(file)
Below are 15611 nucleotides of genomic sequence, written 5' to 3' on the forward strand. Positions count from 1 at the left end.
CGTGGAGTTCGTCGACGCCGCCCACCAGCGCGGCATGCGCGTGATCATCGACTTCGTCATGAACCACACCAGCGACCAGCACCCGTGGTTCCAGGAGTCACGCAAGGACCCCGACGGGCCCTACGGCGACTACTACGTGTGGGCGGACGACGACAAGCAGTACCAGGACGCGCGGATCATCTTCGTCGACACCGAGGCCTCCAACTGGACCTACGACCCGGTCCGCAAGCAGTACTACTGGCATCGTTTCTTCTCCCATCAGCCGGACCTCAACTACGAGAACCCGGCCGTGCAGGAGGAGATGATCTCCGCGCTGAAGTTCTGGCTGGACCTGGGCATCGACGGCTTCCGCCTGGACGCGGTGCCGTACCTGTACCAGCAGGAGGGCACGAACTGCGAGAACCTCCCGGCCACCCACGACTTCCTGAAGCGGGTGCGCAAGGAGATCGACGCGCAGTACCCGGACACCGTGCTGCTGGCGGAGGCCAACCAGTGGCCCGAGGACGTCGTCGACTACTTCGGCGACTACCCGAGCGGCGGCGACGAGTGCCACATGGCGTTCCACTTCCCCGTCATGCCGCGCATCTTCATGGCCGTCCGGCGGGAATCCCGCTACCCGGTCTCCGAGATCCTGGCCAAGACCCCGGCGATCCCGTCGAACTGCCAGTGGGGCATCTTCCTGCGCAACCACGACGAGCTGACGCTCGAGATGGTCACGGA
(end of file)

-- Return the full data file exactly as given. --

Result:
Below are 15611 nucleotides of genomic sequence, written 5' to 3' on the forward strand. Positions count from 1 at the left end.
CGTGGAGTTCGTCGACGCCGCCCACCAGCGCGGCATGCGCGTGATCATCGACTTCGTCATGAACCACACCAGCGACCAGCACCCGTGGTTCCAGGAGTCACGCAAGGACCCCGACGGGCCCTACGGCGACTACTACGTGTGGGCGGACGACGACAAGCAGTACCAGGACGCGCGGATCATCTTCGTCGACACCGAGGCCTCCAACTGGACCTACGACCCGGTCCGCAAGCAGTACTACTGGCATCGTTTCTTCTCCCATCAGCCGGACCTCAACTACGAGAACCCGGCCGTGCAGGAGGAGATGATCTCCGCGCTGAAGTTCTGGCTGGACCTGGGCATCGACGGCTTCCGCCTGGACGCGGTGCCGTACCTGTACCAGCAGGAGGGCACGAACTGCGAGAACCTCCCGGCCACCCACGACTTCCTGAAGCGGGTGCGCAAGGAGATCGACGCGCAGTACCCGGACACCGTGCTGCTGGCGGAGGCCAACCAGTGGCCCGAGGACGTCGTCGACTACTTCGGCGACTACCCGAGCGGCGGCGACGAGTGCCACATGGCGTTCCACTTCCCCGTCATGCCGCGCATCTTCATGGCCGTCCGGCGGGAATCCCGCTACCCGGTCTCCGAGATCCTGGCCAAGACCCCGGCGATCCCGTCGAACTGCCAGTGGGGCATCTTCCTGCGCAACCACGACGAGCTGACGCTCGAGATGGTCACGGA